Congratulations on your choice to become a certified permanent cosmetic professional (CPCP) in the United States. Here you will find the basic requirements for becoming a tattoo specialist, and the five (5) major considerations that will help you secure your position and practice as a permanent cosmetic professional.
Basic requirements: The basic requirements for becoming a tattoo specialist include:
- Age: You must be at least 18 years of age.
- Education: You must have a high school diploma, or a GED (General Education Development) certification.
- Emergency Care Certification: You must have current certification in first aid as well as CPR (Cardiopulmonary resuscitation), and a current blood borne pathogens certificate.
Once an individual meets the minimum requirements, they must complete the tattoo certification and licensing process listed below.
1. Certification: It is important to mention that certification, except for a handful of exceptions, is NOT mandatory in the United States. That said, if you are serious about becoming a permanent cosmetic professional, certification is by far, the most important factor listed here. Firstly, it gives you authority as a professional in your field. Authority, as with anything, is extremely important when building a clientele and your career, and it gives your clients the peace of mind that they are in good hands. This is especially important when dealing with something as sensitive as cosmetically altering facial features and overall appearance. Certification will also enable you to charge according to your qualifications, talents, and experience. Its an acknowledgment of your commitment, and an education that no one can take from you. Two of the most well respected resources for certification in the US are:
2. Apprenticeship: Training in the field is an extremely important aspect of any career or occupation. The best way to learn is by watching and doing alongside a talented and respected CPCP. The American Academy of Micropigmentation (AAM), one of the most respected resources for cosmetic makeup certification, acknowledges that even though specific training isn’t mandatory in most states, it is highly advisable for an individual to complete an apprenticeship. Not only does it help sharpen your skills and talent, and help you begin building an invaluable network of peers, it also fast tracks your path to licensing, certification, and a career. You may already be an apprentice, or have access to a facility that offers it. In case you need help, The AAM offers a complete list of certified instructors who sponsor apprenticeships for new and aspiring tattoo artists.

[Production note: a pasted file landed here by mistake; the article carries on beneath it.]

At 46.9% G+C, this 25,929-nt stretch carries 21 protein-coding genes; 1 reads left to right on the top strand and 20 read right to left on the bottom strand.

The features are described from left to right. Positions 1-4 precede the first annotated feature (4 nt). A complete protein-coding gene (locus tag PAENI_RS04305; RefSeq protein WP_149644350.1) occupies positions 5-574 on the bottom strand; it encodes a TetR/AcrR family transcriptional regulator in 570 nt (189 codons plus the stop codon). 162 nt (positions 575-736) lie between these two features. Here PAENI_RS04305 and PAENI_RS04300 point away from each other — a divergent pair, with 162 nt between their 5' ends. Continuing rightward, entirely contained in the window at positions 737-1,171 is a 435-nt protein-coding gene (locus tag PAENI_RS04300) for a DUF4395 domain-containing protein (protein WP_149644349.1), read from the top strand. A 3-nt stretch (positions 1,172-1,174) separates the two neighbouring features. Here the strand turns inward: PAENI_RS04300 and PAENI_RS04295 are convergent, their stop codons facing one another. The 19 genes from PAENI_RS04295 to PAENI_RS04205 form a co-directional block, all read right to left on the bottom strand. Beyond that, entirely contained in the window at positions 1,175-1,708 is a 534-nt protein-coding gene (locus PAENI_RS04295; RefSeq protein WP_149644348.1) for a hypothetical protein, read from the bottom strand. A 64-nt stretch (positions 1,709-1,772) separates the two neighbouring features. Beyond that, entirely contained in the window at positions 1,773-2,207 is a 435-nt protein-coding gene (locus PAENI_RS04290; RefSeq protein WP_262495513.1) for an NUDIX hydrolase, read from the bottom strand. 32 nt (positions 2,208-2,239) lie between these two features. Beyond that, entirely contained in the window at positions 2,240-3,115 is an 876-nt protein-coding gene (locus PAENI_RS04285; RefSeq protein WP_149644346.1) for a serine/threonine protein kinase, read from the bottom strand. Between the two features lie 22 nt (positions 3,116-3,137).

3. Follow State-By-State Cosmetic Permanent Makeup And Tattoo Regulations: With expanding popularity of cosmetic makeup throughout the country, many states are adopting or refining new guidelines , requirements, and regulations to help distinguish those who are specifically skilled and knowledgeable of the fundamentals of permanent cosmetics from those who fraudulently pass themselves off as proficient and certified. Although Micropigmentology is specialized, regulations and requirements for tattooing are designated by each state. Because of this, its imperative that you understand your states specific requirements and regulations: State Specific Permanent Makeup & Tattoo Regulations.
4. Understand General FDA Cosmetic Requirements For Tattoo Artists And Permanent Makeup Facilitys: Although cosmetic certification is not mandatory in most states, the Food and Drug Administration (FDA) does set strict standards and safety requirements for cosmetics, pigment contents, devices, and products, in order to ensure public safety. The FDA also addresses concerns and takes action when necessary. Some of these concerns include the types of inks used and allergic reactions, the tattoo removal process, and outbreaks of infection and contamination. Managing and maintaining these standards and concerns, and constantly checking up on the FDA banned list of substances, is the sole responsibility of the specialist. The consequences for not adhering to FDA regulations could result in serious fines and potential jail time. It could also put people at risk of serious injury and even death. To get more information about FDA cosmetic tattoo requirements, and/or report any adverse reactions, concerns, or problems with removal, you can contact MedWatch, the FDA’s online problem reporting program. Or call 1-800-332- 1088. You can also contact the Consumer Complaint Coordinator of your state here: CCC by State.
For other general information, be sure to check out the: FDA Permanent Cosmetic Search.
5. Acquire An Operation License From The Department Of Health: Whether you plan on being a specialist as part of another organization, or are looking to own your own permanent cosmetic makeup business, its imperative that you understand and comply with your states Department Of Public Health regulations regarding hygienic conditions for equipment, the facility, and the specialist themselves. Visit your state specific Department Of Public Health in order to comply with state standards for cosmetic permanent makeup and acquire your operation license. Again, the specialist and facility is responsible for managing and maintaining these standards at all times to ensure public safety.
The information provided here is your stepping off point, and should give you an excellent head start with your long terms goals and lucrative career in permanent makeup. The permanent makeup certification and licensing process will present you with many challenges and will be a lot of hard work, but in the end, the effort you make and the time you put in now, will contribute towards a rewarding lifelong career.